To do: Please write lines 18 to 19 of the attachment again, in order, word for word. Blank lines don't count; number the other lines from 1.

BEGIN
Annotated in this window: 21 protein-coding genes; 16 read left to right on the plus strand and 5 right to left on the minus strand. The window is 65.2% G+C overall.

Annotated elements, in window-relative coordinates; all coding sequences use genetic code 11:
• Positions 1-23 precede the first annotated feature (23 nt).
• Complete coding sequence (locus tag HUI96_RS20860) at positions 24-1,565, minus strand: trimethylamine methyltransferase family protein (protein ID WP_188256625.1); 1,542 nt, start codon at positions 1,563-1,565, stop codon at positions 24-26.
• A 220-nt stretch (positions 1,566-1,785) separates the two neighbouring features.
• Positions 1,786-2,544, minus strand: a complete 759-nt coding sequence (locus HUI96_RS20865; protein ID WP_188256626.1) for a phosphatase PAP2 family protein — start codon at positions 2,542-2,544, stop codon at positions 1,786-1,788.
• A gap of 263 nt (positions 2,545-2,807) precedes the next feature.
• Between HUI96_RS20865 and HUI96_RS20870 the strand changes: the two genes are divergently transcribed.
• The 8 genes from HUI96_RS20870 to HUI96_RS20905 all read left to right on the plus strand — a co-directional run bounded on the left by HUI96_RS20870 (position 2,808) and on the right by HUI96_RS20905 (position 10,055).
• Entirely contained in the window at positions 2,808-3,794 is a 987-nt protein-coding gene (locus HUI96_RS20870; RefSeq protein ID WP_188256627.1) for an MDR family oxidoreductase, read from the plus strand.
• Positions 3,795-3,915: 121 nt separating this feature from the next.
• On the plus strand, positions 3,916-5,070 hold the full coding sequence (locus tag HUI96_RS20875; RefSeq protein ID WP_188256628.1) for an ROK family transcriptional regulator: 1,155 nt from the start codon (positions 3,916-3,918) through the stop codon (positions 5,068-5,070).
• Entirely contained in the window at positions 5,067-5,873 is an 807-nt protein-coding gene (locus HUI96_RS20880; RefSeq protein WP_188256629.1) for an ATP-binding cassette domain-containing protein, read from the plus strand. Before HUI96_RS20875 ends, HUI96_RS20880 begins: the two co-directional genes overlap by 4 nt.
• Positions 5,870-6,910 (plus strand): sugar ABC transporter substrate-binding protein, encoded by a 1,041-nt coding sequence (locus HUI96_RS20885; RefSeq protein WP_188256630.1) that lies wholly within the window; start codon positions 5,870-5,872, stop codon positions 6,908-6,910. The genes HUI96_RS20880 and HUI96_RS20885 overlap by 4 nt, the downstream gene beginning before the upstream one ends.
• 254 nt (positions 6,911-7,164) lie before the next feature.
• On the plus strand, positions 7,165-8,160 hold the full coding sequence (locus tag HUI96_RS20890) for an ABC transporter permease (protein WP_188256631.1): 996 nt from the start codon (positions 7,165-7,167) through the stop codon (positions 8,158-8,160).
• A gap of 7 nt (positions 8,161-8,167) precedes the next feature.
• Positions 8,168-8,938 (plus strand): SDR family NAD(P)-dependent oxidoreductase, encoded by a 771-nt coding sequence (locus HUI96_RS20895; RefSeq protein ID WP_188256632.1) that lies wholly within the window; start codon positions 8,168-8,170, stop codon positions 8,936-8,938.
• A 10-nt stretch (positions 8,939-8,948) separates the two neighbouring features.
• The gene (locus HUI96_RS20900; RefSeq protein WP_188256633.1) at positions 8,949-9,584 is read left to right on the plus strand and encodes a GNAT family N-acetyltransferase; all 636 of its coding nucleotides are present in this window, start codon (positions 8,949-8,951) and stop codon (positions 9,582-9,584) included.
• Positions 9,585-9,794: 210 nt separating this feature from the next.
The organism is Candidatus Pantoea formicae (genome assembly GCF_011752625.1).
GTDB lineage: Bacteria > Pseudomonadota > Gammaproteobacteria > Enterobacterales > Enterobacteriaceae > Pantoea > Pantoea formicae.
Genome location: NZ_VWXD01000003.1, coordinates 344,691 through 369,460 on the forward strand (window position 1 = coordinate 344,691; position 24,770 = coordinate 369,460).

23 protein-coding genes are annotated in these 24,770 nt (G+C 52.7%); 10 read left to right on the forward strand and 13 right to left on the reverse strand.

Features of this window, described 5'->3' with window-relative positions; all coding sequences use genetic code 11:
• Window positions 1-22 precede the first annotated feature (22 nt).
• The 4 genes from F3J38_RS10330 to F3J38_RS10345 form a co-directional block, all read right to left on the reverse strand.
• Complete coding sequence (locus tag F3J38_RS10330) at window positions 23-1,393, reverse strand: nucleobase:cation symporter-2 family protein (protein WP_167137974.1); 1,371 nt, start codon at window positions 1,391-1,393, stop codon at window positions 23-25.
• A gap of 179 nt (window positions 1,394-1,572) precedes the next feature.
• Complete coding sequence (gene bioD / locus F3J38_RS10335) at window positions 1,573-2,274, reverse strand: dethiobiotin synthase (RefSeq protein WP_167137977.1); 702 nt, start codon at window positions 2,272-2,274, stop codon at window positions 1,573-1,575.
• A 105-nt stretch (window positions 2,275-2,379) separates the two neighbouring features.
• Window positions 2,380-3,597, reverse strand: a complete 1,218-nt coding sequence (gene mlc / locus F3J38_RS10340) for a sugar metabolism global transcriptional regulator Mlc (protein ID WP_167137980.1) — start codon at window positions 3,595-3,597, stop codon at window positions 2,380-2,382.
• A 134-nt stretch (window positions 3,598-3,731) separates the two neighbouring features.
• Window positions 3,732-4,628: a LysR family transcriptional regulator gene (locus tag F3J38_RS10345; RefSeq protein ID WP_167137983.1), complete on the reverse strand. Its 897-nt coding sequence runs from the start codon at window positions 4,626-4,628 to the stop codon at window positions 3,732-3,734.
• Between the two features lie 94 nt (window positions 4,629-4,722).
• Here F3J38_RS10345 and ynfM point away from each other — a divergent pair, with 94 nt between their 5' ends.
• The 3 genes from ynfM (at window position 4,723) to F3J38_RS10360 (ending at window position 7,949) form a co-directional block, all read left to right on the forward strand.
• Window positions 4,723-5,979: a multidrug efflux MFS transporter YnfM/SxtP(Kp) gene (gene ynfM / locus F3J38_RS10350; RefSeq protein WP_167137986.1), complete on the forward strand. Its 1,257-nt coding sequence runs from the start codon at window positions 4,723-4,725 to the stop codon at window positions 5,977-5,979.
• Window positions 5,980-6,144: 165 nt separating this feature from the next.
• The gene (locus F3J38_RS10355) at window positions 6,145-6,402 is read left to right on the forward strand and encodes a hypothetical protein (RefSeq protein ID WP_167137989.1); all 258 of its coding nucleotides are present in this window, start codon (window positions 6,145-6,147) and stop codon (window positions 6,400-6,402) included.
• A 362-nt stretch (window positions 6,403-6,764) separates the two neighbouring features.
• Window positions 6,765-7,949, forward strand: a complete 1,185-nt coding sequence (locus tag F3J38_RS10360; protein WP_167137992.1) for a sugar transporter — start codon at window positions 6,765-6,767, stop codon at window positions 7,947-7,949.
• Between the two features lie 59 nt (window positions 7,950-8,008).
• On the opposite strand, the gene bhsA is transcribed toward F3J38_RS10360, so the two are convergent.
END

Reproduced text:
• Positions 8,168-8,938 (plus strand): SDR family NAD(P)-dependent oxidoreductase, encoded by a 771-nt coding sequence (locus HUI96_RS20895; RefSeq protein ID WP_188256632.1) that lies wholly within the window; start codon positions 8,168-8,170, stop codon positions 8,936-8,938.
• A 10-nt stretch (positions 8,939-8,948) separates the two neighbouring features.